The Beatles
The Beatles
The Rolling Stones
The Rolling Stones

Greats from the British Invasion

The Beatles: Hands down, the Beatles are the best known band to be part of the British Invasion. They are one of the greatest contributors to rock music ever. Their music changed so much in American society. They were arguably the greatest band in the world and couldn't be contained in the UK. The music was poppie, but the chords were not. The Beatles created chords that were unfamiliar and combined them with the pop element. They made it work. There is so much that could be said about the Beatles and none of it would be negative (at least there shouldn't be anything negative). The Beatles had a unique sound and style of rock that would influence later sub-genres of rock such as folk rock and psychedelia. When I Saw Her Standing There is the first song on the Beatles first album, Please Please Me. The song is about a guy falling in love with a seventeen year old and "dancing" with her. You notice the claps in the background going clap clap, clap (1, 2, 1 if this makes the argument more clear). The guitar riffs clash together so well, making this song sound unique, and the fast drum beat makes the song more upbeat and cheery. This was the sound that made the Beatles so great in the early days. In the mid to late 60's, the Beatles had a completely different sound, still good, but that'll be discussed in a later article.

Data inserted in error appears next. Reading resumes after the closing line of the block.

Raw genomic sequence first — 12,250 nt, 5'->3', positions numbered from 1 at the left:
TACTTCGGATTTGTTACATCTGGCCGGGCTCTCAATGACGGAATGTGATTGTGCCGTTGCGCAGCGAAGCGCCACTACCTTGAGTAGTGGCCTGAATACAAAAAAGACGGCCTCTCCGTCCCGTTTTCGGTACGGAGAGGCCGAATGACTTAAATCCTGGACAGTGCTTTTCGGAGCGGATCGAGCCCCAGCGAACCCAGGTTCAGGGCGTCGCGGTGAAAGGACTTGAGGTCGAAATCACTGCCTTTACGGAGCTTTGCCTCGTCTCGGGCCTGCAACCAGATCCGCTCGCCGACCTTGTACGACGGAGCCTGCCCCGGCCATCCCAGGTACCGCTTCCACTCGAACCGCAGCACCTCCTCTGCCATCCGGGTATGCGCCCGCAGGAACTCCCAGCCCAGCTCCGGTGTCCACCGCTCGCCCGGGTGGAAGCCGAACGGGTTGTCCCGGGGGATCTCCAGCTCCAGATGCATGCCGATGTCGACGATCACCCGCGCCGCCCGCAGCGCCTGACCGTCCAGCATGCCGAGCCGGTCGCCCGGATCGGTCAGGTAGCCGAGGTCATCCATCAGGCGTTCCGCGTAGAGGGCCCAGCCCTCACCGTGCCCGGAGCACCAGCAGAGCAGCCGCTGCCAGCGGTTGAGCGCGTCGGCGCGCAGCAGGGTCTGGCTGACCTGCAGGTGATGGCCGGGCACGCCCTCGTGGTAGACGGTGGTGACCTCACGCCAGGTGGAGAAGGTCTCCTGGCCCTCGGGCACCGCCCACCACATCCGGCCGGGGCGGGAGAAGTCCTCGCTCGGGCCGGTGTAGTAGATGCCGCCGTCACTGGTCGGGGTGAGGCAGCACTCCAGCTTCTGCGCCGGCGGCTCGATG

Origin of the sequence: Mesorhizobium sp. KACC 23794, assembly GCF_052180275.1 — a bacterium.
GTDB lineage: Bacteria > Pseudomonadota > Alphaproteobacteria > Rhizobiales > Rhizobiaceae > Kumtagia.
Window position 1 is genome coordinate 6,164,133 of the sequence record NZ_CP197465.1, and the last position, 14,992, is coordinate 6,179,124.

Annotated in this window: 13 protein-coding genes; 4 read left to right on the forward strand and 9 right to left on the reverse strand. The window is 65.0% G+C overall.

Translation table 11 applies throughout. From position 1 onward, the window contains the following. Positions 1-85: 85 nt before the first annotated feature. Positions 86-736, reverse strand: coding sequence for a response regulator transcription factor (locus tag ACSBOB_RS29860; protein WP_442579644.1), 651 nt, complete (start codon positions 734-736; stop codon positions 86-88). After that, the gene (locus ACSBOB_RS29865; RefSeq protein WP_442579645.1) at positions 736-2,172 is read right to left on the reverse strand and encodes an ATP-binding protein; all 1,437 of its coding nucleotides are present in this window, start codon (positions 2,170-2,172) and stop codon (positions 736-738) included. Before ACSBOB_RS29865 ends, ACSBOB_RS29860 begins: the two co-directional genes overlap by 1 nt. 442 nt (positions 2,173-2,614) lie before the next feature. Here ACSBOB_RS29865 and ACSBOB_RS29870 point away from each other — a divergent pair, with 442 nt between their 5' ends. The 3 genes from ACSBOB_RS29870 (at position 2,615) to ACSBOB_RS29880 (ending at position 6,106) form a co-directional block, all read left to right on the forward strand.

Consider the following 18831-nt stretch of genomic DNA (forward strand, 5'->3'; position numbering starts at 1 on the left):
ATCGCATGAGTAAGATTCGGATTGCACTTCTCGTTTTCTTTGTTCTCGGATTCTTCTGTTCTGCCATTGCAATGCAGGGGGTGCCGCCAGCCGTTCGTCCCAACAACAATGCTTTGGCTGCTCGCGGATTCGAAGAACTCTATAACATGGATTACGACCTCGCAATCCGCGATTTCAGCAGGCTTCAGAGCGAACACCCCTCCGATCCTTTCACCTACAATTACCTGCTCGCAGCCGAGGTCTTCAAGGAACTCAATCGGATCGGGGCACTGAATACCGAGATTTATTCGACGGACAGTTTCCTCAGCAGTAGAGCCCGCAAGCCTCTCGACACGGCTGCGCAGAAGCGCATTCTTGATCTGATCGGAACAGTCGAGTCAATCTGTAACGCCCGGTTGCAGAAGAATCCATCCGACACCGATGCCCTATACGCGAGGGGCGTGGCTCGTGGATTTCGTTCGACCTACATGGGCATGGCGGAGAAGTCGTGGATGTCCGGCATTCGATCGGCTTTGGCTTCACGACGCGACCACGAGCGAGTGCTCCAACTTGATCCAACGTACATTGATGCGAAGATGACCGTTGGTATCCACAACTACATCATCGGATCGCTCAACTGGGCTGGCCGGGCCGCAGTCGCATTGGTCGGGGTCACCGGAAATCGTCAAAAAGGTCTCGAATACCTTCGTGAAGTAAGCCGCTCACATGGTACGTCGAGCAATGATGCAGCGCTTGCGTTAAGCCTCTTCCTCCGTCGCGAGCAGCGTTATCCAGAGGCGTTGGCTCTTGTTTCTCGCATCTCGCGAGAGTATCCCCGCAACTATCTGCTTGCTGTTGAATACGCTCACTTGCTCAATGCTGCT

The Rolling Stones: Next to the Beatles, this band dominated the 1960's.  Some people consider this band to be a two guitar band because of how well the two guitars worked together.  The band blended sounds of blues, country, folk, reggae, and even dance into thier music.  Route 66 is the Rolling Stones's first song on their first, self-titled album.  This song has a strong R&B feeling, but with those guitars, the Rolling Stones makes it a unique and creative sound that revolutionized rock 'n' roll music.  The song is about taking a cross country road trip from the east coast to the west coast with the use of route 66.  The Rolling Stones has indeed come along way since Route 66.  Believe it or not, the Rolling Stones are still around to this day.  Granted, they haven't been the same since their big start in the 60's, but their still making music and loving what they do. 

Personal Philosophy